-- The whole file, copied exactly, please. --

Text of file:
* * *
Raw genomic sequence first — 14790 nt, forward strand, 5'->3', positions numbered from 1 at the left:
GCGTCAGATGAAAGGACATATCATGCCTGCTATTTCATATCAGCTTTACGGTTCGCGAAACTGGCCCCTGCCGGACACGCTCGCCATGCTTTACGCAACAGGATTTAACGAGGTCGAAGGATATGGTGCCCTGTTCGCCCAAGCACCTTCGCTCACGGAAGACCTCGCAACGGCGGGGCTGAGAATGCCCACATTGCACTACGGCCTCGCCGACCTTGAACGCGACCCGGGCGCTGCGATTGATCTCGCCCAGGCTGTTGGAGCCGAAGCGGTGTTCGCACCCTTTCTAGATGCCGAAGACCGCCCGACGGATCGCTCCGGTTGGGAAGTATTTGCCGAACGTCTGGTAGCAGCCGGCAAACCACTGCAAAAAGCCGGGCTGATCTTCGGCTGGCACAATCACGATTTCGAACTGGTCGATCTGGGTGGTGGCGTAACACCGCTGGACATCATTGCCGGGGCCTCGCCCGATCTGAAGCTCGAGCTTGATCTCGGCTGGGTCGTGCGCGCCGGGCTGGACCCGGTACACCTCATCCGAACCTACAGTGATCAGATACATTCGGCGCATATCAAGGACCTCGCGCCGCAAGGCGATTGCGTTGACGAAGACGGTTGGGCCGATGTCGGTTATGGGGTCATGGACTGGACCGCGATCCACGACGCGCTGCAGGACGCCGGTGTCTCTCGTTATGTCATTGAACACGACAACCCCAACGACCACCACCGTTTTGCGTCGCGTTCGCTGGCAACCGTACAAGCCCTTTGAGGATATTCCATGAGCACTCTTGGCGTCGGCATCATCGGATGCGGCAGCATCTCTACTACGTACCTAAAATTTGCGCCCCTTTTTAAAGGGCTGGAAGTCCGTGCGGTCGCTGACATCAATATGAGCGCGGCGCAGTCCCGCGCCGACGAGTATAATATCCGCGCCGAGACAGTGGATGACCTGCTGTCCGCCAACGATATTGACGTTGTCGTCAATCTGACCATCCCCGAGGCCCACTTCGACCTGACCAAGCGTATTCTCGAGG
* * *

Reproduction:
Raw genomic sequence first — 14790 nt, forward strand, 5'->3', positions numbered from 1 at the left:
GCGTCAGATGAAAGGACATATCATGCCTGCTATTTCATATCAGCTTTACGGTTCGCGAAACTGGCCCCTGCCGGACACGCTCGCCATGCTTTACGCAACAGGATTTAACGAGGTCGAAGGATATGGTGCCCTGTTCGCCCAAGCACCTTCGCTCACGGAAGACCTCGCAACGGCGGGGCTGAGAATGCCCACATTGCACTACGGCCTCGCCGACCTTGAACGCGACCCGGGCGCTGCGATTGATCTCGCCCAGGCTGTTGGAGCCGAAGCGGTGTTCGCACCCTTTCTAGATGCCGAAGACCGCCCGACGGATCGCTCCGGTTGGGAAGTATTTGCCGAACGTCTGGTAGCAGCCGGCAAACCACTGCAAAAAGCCGGGCTGATCTTCGGCTGGCACAATCACGATTTCGAACTGGTCGATCTGGGTGGTGGCGTAACACCGCTGGACATCATTGCCGGGGCCTCGCCCGATCTGAAGCTCGAGCTTGATCTCGGCTGGGTCGTGCGCGCCGGGCTGGACCCGGTACACCTCATCCGAACCTACAGTGATCAGATACATTCGGCGCATATCAAGGACCTCGCGCCGCAAGGCGATTGCGTTGACGAAGACGGTTGGGCCGATGTCGGTTATGGGGTCATGGACTGGACCGCGATCCACGACGCGCTGCAGGACGCCGGTGTCTCTCGTTATGTCATTGAACACGACAACCCCAACGACCACCACCGTTTTGCGTCGCGTTCGCTGGCAACCGTACAAGCCCTTTGAGGATATTCCATGAGCACTCTTGGCGTCGGCATCATCGGATGCGGCAGCATCTCTACTACGTACCTAAAATTTGCGCCCCTTTTTAAAGGGCTGGAAGTCCGTGCGGTCGCTGACATCAATATGAGCGCGGCGCAGTCCCGCGCCGACGAGTATAATATCCGCGCCGAGACAGTGGATGACCTGCTGTCCGCCAACGATATTGACGTTGTCGTCAATCTGACCATCCCCGAGGCCCACTTCGACCTGACCAAGCGTATTCTCGAGG